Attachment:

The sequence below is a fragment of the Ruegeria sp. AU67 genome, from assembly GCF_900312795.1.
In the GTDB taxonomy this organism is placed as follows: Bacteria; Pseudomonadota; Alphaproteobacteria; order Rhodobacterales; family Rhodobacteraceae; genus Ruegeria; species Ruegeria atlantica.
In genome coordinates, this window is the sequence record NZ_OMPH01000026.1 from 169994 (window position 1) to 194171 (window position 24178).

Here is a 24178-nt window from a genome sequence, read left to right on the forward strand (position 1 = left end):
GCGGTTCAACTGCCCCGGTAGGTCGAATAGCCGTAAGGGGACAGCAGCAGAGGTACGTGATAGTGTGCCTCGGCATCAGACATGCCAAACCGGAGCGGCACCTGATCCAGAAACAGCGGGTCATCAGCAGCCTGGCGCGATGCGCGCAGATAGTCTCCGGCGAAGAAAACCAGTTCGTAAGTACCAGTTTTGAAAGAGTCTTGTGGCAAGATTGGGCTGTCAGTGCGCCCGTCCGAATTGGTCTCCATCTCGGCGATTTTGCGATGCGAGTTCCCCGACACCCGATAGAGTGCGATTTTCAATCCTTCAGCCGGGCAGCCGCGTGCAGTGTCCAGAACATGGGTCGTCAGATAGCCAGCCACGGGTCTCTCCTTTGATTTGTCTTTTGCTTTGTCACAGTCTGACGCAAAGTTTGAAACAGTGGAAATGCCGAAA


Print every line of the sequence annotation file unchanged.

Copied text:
The sequence below is a fragment of the Ruegeria sp. AU67 genome, from assembly GCF_900312795.1.
In the GTDB taxonomy this organism is placed as follows: Bacteria; Pseudomonadota; Alphaproteobacteria; order Rhodobacterales; family Rhodobacteraceae; genus Ruegeria; species Ruegeria atlantica.
In genome coordinates, this window is the sequence record NZ_OMPH01000026.1 from 169994 (window position 1) to 194171 (window position 24178).

Here is a 24178-nt window from a genome sequence, read left to right on the forward strand (position 1 = left end):
GCGGTTCAACTGCCCCGGTAGGTCGAATAGCCGTAAGGGGACAGCAGCAGAGGTACGTGATAGTGTGCCTCGGCATCAGACATGCCAAACCGGAGCGGCACCTGATCCAGAAACAGCGGGTCATCAGCAGCCTGGCGCGATGCGCGCAGATAGTCTCCGGCGAAGAAAACCAGTTCGTAAGTACCAGTTTTGAAAGAGTCTTGTGGCAAGATTGGGCTGTCAGTGCGCCCGTCCGAATTGGTCTCCATCTCGGCGATTTTGCGATGCGAGTTCCCCGACACCCGATAGAGTGCGATTTTCAATCCTTCAGCCGGGCAGCCGCGTGCAGTGTCCAGAACATGGGTCGTCAGATAGCCAGCCACGGGTCTCTCCTTTGATTTGTCTTTTGCTTTGTCACAGTCTGACGCAAAGTTTGAAACAGTGGAAATGCCGAAA